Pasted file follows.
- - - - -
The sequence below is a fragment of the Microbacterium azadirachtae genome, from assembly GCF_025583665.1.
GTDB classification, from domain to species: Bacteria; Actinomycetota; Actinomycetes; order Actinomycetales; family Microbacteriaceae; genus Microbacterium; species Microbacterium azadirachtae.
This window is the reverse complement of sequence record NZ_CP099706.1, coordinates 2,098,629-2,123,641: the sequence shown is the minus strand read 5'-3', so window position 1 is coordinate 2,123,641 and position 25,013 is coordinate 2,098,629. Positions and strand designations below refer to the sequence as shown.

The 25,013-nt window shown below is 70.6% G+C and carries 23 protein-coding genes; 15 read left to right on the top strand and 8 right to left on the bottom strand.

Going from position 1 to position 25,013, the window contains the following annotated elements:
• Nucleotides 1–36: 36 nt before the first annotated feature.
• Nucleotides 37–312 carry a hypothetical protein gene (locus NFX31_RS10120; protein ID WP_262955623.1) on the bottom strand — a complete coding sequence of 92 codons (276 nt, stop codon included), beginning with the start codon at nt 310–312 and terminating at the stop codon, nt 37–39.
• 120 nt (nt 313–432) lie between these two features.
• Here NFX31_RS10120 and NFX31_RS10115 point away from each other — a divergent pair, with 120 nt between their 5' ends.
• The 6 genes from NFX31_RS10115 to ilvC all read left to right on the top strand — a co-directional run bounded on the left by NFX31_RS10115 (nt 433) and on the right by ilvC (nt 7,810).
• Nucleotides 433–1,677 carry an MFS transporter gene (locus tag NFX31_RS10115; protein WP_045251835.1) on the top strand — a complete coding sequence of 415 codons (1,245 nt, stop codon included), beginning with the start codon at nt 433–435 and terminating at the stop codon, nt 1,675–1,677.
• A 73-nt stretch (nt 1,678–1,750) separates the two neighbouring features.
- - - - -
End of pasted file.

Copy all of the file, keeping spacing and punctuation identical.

The sequence below is a fragment of the Microbacterium azadirachtae genome, from assembly GCF_025583665.1.
GTDB classification, from domain to species: Bacteria; Actinomycetota; Actinomycetes; order Actinomycetales; family Microbacteriaceae; genus Microbacterium; species Microbacterium azadirachtae.
This window is the reverse complement of sequence record NZ_CP099706.1, coordinates 2,098,629-2,123,641: the sequence shown is the minus strand read 5'-3', so window position 1 is coordinate 2,123,641 and position 25,013 is coordinate 2,098,629. Positions and strand designations below refer to the sequence as shown.

The 25,013-nt window shown below is 70.6% G+C and carries 23 protein-coding genes; 15 read left to right on the top strand and 8 right to left on the bottom strand.

Going from position 1 to position 25,013, the window contains the following annotated elements:
• Nucleotides 1–36: 36 nt before the first annotated feature.
• Nucleotides 37–312 carry a hypothetical protein gene (locus NFX31_RS10120; protein ID WP_262955623.1) on the bottom strand — a complete coding sequence of 92 codons (276 nt, stop codon included), beginning with the start codon at nt 310–312 and terminating at the stop codon, nt 37–39.
• 120 nt (nt 313–432) lie between these two features.
• Here NFX31_RS10120 and NFX31_RS10115 point away from each other — a divergent pair, with 120 nt between their 5' ends.
• The 6 genes from NFX31_RS10115 to ilvC all read left to right on the top strand — a co-directional run bounded on the left by NFX31_RS10115 (nt 433) and on the right by ilvC (nt 7,810).
• Nucleotides 433–1,677 carry an MFS transporter gene (locus tag NFX31_RS10115; protein WP_045251835.1) on the top strand — a complete coding sequence of 415 codons (1,245 nt, stop codon included), beginning with the start codon at nt 433–435 and terminating at the stop codon, nt 1,675–1,677.
• A 73-nt stretch (nt 1,678–1,750) separates the two neighbouring features.